On Sept. 18, McGill held one of three active shooter workshops scheduled for this year. The workshops, which McGill began facilitating five years ago, is designed to inform students and staff about how to stay safe during an active shooter situation. This scenario is defined in McGill’s security protocol as a situation in which an individual attempts to murder or injure others in a confined area.
The workshops cover statistics related to mass shooting incidents, early warning signs exhibited by a potential threat, and what to do in a real active shooter situation. The workshop ended with a viewing of McGill’s Active Shooter Training video, available online. Two Campus Public Safety staff members, Kevin Byers and Jeremme Doucette, facilitated the workshop.
“We really want to sensitize the community to the possible risk,” Byers said. “It’s unfortunate that it’s something happening in society, in the US, mainly. But we also have people [from] around the world who are part of our community, and we want to make sure [that] everybody has the same tools to deal with this unlikely incident.”
Doucette elaborated on the workshops’ aims to provide people with a plan of action when confronted with an active shooter.
“In stressful situations, people refer to what they’ve been taught,” Doucette said. “I compare it to first aid training. You might panic on the way there, panic after the fact, but in the heat of the moment you tend to refer to what you know.”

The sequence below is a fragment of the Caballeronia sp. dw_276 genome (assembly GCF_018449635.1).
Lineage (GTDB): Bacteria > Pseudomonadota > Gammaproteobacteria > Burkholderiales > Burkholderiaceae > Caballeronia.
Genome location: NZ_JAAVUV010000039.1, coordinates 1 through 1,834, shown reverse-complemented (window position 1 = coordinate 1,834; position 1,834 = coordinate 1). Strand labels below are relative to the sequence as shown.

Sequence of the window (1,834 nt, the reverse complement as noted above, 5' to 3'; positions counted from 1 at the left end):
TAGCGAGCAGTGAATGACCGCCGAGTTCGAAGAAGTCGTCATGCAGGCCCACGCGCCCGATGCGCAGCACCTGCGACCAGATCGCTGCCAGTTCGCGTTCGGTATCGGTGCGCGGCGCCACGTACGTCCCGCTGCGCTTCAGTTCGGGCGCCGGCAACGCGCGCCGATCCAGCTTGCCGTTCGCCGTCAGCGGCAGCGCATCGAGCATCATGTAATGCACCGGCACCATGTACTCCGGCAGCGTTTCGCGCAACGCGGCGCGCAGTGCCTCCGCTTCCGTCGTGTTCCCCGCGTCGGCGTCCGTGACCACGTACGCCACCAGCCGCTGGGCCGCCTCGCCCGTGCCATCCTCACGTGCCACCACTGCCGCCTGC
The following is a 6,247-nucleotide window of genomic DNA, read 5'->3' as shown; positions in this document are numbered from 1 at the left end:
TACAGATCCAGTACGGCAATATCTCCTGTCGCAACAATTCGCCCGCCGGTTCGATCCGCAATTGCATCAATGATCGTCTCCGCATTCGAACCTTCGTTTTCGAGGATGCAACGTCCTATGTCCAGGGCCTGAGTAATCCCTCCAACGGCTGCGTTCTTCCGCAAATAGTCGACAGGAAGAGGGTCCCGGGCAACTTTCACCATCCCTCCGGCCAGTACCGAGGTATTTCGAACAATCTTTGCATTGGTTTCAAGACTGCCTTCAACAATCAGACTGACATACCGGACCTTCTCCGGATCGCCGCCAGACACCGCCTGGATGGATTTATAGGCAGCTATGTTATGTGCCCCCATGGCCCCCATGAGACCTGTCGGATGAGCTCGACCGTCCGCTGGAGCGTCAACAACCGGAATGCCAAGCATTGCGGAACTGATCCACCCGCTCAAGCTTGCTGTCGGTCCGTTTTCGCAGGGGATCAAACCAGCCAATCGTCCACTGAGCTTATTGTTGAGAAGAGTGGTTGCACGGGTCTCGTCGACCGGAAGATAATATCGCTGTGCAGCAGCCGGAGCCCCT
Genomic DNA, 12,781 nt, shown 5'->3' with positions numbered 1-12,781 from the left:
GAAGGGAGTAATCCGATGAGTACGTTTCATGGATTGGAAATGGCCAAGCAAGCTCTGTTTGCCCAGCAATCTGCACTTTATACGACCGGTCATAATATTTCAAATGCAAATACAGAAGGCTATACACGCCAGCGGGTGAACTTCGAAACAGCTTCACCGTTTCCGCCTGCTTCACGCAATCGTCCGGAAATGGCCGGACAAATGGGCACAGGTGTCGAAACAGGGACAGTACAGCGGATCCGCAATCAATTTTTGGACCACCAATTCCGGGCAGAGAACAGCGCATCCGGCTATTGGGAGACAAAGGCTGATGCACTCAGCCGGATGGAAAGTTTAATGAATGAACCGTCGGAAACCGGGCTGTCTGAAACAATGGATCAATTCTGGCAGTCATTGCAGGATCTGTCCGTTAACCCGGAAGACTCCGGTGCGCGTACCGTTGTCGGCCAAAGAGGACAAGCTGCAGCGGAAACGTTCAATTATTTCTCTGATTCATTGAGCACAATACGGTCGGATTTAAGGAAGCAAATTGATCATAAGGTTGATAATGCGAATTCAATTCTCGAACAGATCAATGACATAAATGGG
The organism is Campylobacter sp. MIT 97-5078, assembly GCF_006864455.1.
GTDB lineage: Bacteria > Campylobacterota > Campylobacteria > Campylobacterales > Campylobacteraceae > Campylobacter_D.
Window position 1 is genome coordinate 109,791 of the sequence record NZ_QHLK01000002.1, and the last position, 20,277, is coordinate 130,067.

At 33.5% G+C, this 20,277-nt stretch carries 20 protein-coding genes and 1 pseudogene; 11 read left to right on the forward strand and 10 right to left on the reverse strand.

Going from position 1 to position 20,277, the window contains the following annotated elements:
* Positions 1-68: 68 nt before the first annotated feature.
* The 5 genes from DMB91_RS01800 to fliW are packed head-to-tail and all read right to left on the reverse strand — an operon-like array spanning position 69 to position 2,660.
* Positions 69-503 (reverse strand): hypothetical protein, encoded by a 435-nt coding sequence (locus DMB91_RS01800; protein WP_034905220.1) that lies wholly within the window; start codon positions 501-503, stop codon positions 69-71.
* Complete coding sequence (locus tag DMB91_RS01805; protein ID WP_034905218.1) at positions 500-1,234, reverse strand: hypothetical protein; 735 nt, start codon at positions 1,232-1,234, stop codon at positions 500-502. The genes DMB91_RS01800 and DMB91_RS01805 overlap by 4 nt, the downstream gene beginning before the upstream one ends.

Audience member Bria Blair, a Student Affairs Coordinator in McGill’s Biochemistry Department, spoke positively of the experience.
“I enjoyed hearing the statistics,” Blair said. “The video was a bit disturbing. Myself, I don’t know how I would react in that situation. It was good to see it, but hard to watch.”
Blair also expressed regret about the low student turnout; only one student, a McGill Tribune writer, attended the workshop.
“It would be nice to see more […] students getting involved,” Blair said. “I don’t feel like enough people really think about the negative things in life. You never know what could happen.”
Byers acknowledged that the topic can be emotionally draining for some.
“As a citizen, as someone who watches TV and reads the newspaper, you see it so often,” Byers said. “If it happens on a weekend, it’s not necessarily a topic of conversation on Monday anymore. We just want to make sure that we don’t get complacent. [Mass shootings] have happened three times in [Montreal].”
In 1989, 25-year-old Marc Lépine murdered 14 women at École Polytechnique. Three years later, an associate professor at Concordia killed four colleagues in another mass shooting incident. The most recent incident occurred in 2006, when a 25-year-old man opened fire at Dawson College, killing one woman and injuring 19 others.
Both Byers and Doucette emphasized that students who prefer not to attend a live workshop could educate themselves in other ways.
“It might [involve] using the resources on our website,” Byers said. “It’s less intense.”
“Unfortunately, given the subject matter, it’s hard for us to make the [presentation] fluffy or fun,” Doucette said. “It’s an active shooter presentation, and it can be a difficult subject for people to talk about.”
Doucette emphasized the importance of finding ways to accommodate people more sensitive to this topic.
“If there’s a student interested, but they’re really not interested in participating in a group because they find it troublesome […] we may have alternative ways of getting that information to you,” Doucette said. “Particularly if you [or your family] have been through that type of situation. We’re really not trying to shock or upset anybody.”